The secret U.S. drone campaign against al Qaeda and its allies has transformed the nature of modern warfare, becoming a key weapon in the U.S. arsenal against suspected terrorists. Advocates see drones as an effective tool in the fight against extremists. Opponents worry about civilian casualties and loose oversight.
Here are some key facts about the U.S. drone program:
How does the U.S. use drones against al Qaeda?
Drones are Unmanned Aerial Vehicles. They are used for surveillance and targeted killings, allowing the United States to carry out certain missions without risking the lives of military personnel.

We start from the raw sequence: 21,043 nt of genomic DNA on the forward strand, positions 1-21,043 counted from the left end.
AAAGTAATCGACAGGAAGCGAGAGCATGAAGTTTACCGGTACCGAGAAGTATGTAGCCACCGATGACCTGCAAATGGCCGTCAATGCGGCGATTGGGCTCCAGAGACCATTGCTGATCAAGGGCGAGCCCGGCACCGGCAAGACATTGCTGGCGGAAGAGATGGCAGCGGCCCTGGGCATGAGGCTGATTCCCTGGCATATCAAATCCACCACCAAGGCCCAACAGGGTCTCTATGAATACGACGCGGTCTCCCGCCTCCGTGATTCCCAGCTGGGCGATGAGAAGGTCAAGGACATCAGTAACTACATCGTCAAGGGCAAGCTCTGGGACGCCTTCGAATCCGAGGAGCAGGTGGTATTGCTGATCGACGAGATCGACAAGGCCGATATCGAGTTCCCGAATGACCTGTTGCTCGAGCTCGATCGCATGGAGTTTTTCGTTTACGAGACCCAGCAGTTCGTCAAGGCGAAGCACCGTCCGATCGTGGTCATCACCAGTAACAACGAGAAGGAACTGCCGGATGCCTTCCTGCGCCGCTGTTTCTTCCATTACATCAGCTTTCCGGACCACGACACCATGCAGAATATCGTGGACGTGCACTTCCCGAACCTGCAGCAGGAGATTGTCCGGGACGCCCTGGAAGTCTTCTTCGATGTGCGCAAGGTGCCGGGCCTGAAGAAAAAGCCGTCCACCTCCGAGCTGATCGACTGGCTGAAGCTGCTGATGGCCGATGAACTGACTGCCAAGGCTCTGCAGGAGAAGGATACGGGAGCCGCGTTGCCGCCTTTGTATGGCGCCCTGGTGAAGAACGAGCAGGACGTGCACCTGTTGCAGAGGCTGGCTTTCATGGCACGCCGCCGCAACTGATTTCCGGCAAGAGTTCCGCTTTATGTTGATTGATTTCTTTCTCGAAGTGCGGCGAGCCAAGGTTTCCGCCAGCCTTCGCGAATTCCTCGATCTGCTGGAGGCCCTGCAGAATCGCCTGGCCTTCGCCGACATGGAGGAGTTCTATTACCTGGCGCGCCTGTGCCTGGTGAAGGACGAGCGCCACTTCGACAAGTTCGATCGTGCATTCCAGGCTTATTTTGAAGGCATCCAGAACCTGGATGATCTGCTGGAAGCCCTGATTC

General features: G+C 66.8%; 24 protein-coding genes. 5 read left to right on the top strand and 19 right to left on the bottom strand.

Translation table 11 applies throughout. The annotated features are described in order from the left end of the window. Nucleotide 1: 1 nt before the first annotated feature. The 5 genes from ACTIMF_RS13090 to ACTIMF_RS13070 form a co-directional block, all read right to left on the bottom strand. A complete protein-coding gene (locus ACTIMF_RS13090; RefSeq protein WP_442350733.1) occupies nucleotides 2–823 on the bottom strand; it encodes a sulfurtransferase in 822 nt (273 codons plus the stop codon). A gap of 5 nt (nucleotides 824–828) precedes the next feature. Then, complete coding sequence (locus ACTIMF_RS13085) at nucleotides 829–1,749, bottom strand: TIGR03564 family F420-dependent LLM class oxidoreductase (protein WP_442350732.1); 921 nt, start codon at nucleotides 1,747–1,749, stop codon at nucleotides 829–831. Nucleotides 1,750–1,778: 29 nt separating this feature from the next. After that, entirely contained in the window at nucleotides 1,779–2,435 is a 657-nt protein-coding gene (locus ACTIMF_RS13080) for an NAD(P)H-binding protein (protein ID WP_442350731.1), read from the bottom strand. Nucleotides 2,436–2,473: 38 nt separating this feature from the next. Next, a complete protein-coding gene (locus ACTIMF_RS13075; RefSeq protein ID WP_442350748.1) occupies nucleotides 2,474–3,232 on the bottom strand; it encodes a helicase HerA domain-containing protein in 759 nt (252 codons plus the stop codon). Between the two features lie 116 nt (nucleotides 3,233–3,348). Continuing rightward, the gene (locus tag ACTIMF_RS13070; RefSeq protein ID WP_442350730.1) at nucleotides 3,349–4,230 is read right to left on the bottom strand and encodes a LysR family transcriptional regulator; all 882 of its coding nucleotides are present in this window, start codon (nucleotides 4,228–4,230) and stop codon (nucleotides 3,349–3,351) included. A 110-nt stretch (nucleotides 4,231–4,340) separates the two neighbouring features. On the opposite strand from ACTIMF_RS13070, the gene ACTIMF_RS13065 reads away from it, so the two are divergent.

There are numerous types. The MQ-1B Predator is used for what the military calls “medium-altitude, long endurance” missions, offering intelligence gathering as well as “munitions capability.” The MQ-9 Reaper is used primarily “in a hunter/killer role,” and secondarily for intelligence, the military says. It is designed to carry out the “kill chain (find, fix, track, target, execute, and assess) against high value, fleeting, and time sensitive targets.”